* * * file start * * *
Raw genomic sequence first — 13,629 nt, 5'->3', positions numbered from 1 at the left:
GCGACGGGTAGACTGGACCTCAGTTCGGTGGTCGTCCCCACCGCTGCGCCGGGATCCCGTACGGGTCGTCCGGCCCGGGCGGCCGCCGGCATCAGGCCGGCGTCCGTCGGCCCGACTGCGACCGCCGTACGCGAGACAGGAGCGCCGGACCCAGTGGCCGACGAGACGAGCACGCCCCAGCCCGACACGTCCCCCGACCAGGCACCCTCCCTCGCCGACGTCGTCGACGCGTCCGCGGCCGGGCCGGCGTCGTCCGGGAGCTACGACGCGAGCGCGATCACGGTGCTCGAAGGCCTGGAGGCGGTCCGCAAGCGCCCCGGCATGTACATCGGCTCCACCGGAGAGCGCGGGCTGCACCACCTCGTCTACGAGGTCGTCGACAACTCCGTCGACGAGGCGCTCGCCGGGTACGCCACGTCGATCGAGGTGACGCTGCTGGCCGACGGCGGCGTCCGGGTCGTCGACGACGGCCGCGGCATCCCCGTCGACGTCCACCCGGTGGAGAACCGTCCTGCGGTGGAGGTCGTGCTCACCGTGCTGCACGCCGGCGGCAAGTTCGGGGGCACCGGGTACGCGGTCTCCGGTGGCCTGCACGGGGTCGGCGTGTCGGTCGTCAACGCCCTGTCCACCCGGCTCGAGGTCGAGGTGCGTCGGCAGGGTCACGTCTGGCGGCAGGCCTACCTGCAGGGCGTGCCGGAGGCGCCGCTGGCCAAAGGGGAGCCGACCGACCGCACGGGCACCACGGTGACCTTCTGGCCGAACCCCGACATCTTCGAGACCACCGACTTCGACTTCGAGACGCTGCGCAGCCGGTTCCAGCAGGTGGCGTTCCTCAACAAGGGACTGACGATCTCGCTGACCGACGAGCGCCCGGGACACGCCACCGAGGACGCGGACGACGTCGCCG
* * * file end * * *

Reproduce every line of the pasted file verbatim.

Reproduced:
Raw genomic sequence first — 13,629 nt, 5'->3', positions numbered from 1 at the left:
GCGACGGGTAGACTGGACCTCAGTTCGGTGGTCGTCCCCACCGCTGCGCCGGGATCCCGTACGGGTCGTCCGGCCCGGGCGGCCGCCGGCATCAGGCCGGCGTCCGTCGGCCCGACTGCGACCGCCGTACGCGAGACAGGAGCGCCGGACCCAGTGGCCGACGAGACGAGCACGCCCCAGCCCGACACGTCCCCCGACCAGGCACCCTCCCTCGCCGACGTCGTCGACGCGTCCGCGGCCGGGCCGGCGTCGTCCGGGAGCTACGACGCGAGCGCGATCACGGTGCTCGAAGGCCTGGAGGCGGTCCGCAAGCGCCCCGGCATGTACATCGGCTCCACCGGAGAGCGCGGGCTGCACCACCTCGTCTACGAGGTCGTCGACAACTCCGTCGACGAGGCGCTCGCCGGGTACGCCACGTCGATCGAGGTGACGCTGCTGGCCGACGGCGGCGTCCGGGTCGTCGACGACGGCCGCGGCATCCCCGTCGACGTCCACCCGGTGGAGAACCGTCCTGCGGTGGAGGTCGTGCTCACCGTGCTGCACGCCGGCGGCAAGTTCGGGGGCACCGGGTACGCGGTCTCCGGTGGCCTGCACGGGGTCGGCGTGTCGGTCGTCAACGCCCTGTCCACCCGGCTCGAGGTCGAGGTGCGTCGGCAGGGTCACGTCTGGCGGCAGGCCTACCTGCAGGGCGTGCCGGAGGCGCCGCTGGCCAAAGGGGAGCCGACCGACCGCACGGGCACCACGGTGACCTTCTGGCCGAACCCCGACATCTTCGAGACCACCGACTTCGACTTCGAGACGCTGCGCAGCCGGTTCCAGCAGGTGGCGTTCCTCAACAAGGGACTGACGATCTCGCTGACCGACGAGCGCCCGGGACACGCCACCGAGGACGCGGACGACGTCGCCG